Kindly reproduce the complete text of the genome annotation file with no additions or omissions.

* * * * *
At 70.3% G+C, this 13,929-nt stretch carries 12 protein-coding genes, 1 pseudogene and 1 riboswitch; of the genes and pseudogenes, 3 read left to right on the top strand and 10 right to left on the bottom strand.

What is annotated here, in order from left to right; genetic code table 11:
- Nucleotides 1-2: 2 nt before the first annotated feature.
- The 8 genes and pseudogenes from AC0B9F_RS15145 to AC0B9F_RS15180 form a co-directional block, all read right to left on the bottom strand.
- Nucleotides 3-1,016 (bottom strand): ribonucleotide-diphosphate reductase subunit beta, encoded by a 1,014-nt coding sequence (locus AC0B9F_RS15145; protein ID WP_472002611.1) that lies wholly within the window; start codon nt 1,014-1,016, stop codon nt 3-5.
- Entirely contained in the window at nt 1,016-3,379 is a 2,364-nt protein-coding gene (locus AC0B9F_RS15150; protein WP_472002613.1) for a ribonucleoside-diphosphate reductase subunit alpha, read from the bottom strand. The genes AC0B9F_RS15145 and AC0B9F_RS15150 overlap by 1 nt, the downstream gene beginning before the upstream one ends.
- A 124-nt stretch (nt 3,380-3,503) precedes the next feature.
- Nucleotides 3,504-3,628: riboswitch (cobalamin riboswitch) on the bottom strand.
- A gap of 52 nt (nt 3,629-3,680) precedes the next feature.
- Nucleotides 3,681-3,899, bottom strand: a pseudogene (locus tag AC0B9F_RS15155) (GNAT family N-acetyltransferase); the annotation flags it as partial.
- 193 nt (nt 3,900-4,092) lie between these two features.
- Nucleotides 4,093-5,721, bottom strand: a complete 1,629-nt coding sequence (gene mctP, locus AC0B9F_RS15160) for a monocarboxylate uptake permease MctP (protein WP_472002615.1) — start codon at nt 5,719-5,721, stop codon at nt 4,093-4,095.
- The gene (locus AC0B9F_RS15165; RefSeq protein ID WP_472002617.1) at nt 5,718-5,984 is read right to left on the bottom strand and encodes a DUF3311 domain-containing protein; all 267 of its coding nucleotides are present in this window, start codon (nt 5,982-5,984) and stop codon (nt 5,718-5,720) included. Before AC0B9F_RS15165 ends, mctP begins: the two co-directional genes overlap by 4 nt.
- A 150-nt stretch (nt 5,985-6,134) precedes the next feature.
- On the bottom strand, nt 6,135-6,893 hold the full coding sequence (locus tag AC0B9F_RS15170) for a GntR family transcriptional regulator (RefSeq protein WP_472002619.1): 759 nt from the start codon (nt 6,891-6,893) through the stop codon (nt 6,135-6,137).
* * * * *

At 70.3% G+C, this 13,929-nt stretch carries 12 protein-coding genes, 1 pseudogene and 1 riboswitch; of the genes and pseudogenes, 3 read left to right on the top strand and 10 right to left on the bottom strand.

What is annotated here, in order from left to right; genetic code table 11:
- Nucleotides 1-2: 2 nt before the first annotated feature.
- The 8 genes and pseudogenes from AC0B9F_RS15145 to AC0B9F_RS15180 form a co-directional block, all read right to left on the bottom strand.
- Nucleotides 3-1,016 (bottom strand): ribonucleotide-diphosphate reductase subunit beta, encoded by a 1,014-nt coding sequence (locus AC0B9F_RS15145; protein ID WP_472002611.1) that lies wholly within the window; start codon nt 1,014-1,016, stop codon nt 3-5.
- Entirely contained in the window at nt 1,016-3,379 is a 2,364-nt protein-coding gene (locus AC0B9F_RS15150; protein WP_472002613.1) for a ribonucleoside-diphosphate reductase subunit alpha, read from the bottom strand. The genes AC0B9F_RS15145 and AC0B9F_RS15150 overlap by 1 nt, the downstream gene beginning before the upstream one ends.
- A 124-nt stretch (nt 3,380-3,503) precedes the next feature.
- Nucleotides 3,504-3,628: riboswitch (cobalamin riboswitch) on the bottom strand.
- A gap of 52 nt (nt 3,629-3,680) precedes the next feature.
- Nucleotides 3,681-3,899, bottom strand: a pseudogene (locus tag AC0B9F_RS15155) (GNAT family N-acetyltransferase); the annotation flags it as partial.
- 193 nt (nt 3,900-4,092) lie between these two features.
- Nucleotides 4,093-5,721, bottom strand: a complete 1,629-nt coding sequence (gene mctP, locus AC0B9F_RS15160) for a monocarboxylate uptake permease MctP (protein WP_472002615.1) — start codon at nt 5,719-5,721, stop codon at nt 4,093-4,095.
- The gene (locus AC0B9F_RS15165; RefSeq protein ID WP_472002617.1) at nt 5,718-5,984 is read right to left on the bottom strand and encodes a DUF3311 domain-containing protein; all 267 of its coding nucleotides are present in this window, start codon (nt 5,982-5,984) and stop codon (nt 5,718-5,720) included. Before AC0B9F_RS15165 ends, mctP begins: the two co-directional genes overlap by 4 nt.
- A 150-nt stretch (nt 5,985-6,134) precedes the next feature.
- On the bottom strand, nt 6,135-6,893 hold the full coding sequence (locus tag AC0B9F_RS15170) for a GntR family transcriptional regulator (RefSeq protein WP_472002619.1): 759 nt from the start codon (nt 6,891-6,893) through the stop codon (nt 6,135-6,137).